British Summertime Festival – Hyde Park: Ryan Kinder – Live Review

Being on first at a festival can sometimes be pretty tough, especially when the stage you are playing on is at the far end of the festivals site and gates only opened 40 minutes before you start. Making a bee line myself to catch the blues/rock artist Ryan Kinder (who also has a little country in him) on the Barclaycard Stage at BST Hyde Park in the blistering sun, I was met by a rather small crowd which had me worried. Ryan Kinder, as I have mentioned on numerous occasions is an artist no fan of music wants to miss should they get the opportunity to see him. Kinder not only has some of the rawest and most soulful vocals you will hear but is pretty damn impressive on the guitar too and with the festival artist company he was amongst, his music and talent fit right in.

To get to the barrier was easy, it was empty, everyone was sat down bar a few people. However, as soon as Ryan Kinder came on stage and played so much as one chord, sang so much as one note, it was if all the tourist buses in London had dropped off a hoard of fans – people were arriving from every corner of the festival and what was once a handful of people was soon a crowd of cheering fans, whether they be new or old. This is the mark of a true musician, someone who can gather the masses in a single moment, someone who can turn a head, prick up ears with their talent and this is exactly what I was hoping for.

Centre stage, Ryan Kinder showed off his guitar skills proving his worth of sharing a bill with the likes of Clapton, Winwood and Santana. With playing his singles such as Close, the crowd were truly engaged throughout with Ryan and his bands electrifying sound – there were people head banging, playing air guitar, dancing and the majority just simply enjoying it. From Birmingham, Alabama, Ryan was surprised with some of his audience hailing from the same neck of the woods as he. “I mean Birmingham Alabama, not the Birmingham here” he said. “We stole everything you had and made it worse” he joked.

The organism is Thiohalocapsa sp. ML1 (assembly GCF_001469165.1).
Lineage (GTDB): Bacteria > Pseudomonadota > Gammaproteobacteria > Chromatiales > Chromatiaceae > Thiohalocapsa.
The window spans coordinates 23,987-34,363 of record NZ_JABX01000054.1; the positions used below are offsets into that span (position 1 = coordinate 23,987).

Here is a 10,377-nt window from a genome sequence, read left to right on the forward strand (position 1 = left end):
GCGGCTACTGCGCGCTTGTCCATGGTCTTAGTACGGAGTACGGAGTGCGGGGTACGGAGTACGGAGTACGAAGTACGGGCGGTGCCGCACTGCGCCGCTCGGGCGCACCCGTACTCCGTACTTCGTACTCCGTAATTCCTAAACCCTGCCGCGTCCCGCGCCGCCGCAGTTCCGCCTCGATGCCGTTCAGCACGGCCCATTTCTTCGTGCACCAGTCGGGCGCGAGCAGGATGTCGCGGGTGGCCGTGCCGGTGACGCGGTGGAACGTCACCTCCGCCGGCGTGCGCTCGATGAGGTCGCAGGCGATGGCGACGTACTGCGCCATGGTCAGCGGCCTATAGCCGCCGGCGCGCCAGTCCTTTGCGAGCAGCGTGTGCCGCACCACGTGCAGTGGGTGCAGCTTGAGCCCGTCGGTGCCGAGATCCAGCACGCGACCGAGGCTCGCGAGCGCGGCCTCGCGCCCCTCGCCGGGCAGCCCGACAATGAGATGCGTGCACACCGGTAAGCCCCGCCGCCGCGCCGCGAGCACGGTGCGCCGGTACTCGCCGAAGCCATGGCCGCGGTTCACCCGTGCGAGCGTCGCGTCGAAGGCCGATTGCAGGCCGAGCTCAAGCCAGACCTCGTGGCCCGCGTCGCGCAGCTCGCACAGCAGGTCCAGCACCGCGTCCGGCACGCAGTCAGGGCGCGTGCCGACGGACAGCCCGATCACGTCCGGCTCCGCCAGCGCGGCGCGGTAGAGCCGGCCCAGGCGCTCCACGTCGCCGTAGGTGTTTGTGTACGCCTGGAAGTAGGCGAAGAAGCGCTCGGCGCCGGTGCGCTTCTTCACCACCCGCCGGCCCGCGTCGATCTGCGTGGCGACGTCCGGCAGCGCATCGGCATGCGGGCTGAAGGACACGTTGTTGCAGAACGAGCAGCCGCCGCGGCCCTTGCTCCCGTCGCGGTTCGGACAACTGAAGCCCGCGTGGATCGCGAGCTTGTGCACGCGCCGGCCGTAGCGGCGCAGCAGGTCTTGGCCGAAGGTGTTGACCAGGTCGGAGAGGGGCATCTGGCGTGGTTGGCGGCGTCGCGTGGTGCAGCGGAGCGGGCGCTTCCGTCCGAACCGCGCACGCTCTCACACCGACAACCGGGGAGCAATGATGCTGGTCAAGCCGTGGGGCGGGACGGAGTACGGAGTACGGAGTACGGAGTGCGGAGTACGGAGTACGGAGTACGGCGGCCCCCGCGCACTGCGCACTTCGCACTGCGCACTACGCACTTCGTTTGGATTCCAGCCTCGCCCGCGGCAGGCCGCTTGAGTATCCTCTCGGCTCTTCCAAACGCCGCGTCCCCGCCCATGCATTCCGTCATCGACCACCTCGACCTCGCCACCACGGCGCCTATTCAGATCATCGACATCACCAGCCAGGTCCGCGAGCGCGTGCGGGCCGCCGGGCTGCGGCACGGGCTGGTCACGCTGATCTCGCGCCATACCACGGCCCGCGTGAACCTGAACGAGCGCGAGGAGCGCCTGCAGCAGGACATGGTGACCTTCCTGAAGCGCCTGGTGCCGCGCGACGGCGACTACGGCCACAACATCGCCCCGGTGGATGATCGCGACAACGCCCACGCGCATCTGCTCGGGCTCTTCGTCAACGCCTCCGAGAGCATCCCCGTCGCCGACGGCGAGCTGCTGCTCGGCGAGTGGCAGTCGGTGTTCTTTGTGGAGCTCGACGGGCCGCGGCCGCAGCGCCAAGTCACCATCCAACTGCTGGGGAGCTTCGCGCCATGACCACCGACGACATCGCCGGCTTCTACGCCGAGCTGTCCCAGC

Speaking of Alabama, Ryan played his track with the same name which has an old school sounding rock feel to it and translated very well live with its chanting, fist pumping chorus and loud, soaring sound which created an exciting atmosphere.

Everything he played was the perfect setting to a heavily guitar/blues based line up. If Clapton himself had watched this set, he would be impressed and hopefully bring Ryan on stage with him one day.

The “knocked it out of the park moment” or in this case the “knocked it out of the Hyde Park moment” came from closing number Leap Of Faith – a track so good it is worthy of being part of a Hyde Park headline set one day. The heavy sounds of this track filled the festival with roaring energy and I could feel the buzz surrounding his stage. If you weren’t a fan of Ryan Kinder’s before, you certainly were now. With an album yet to be released and being on the road with the likes of ZZ Top and John Fogerty, the future is more than just bright for Ryan Kinder, it is set to be so bright, not even sunglasses will block the blinding light. When John Fogerty himself tells you your cover of Fortunate Son is great, then you know you’re on to a good thing.

BST certainly pay attention to good music and always select a fantastic line up of well known to up and coming greats that cater well for the headliners audience. Overall the general atmosphere of the entire day was awesome, the festival layout was brilliant and easy to get from A to B. Please keep bringing these country , americana and blues artists to BST – to quote Field of Dreams slightly differently, “if you bring them, we will come.”

“Every day, every day, is a Leap of Faith.”

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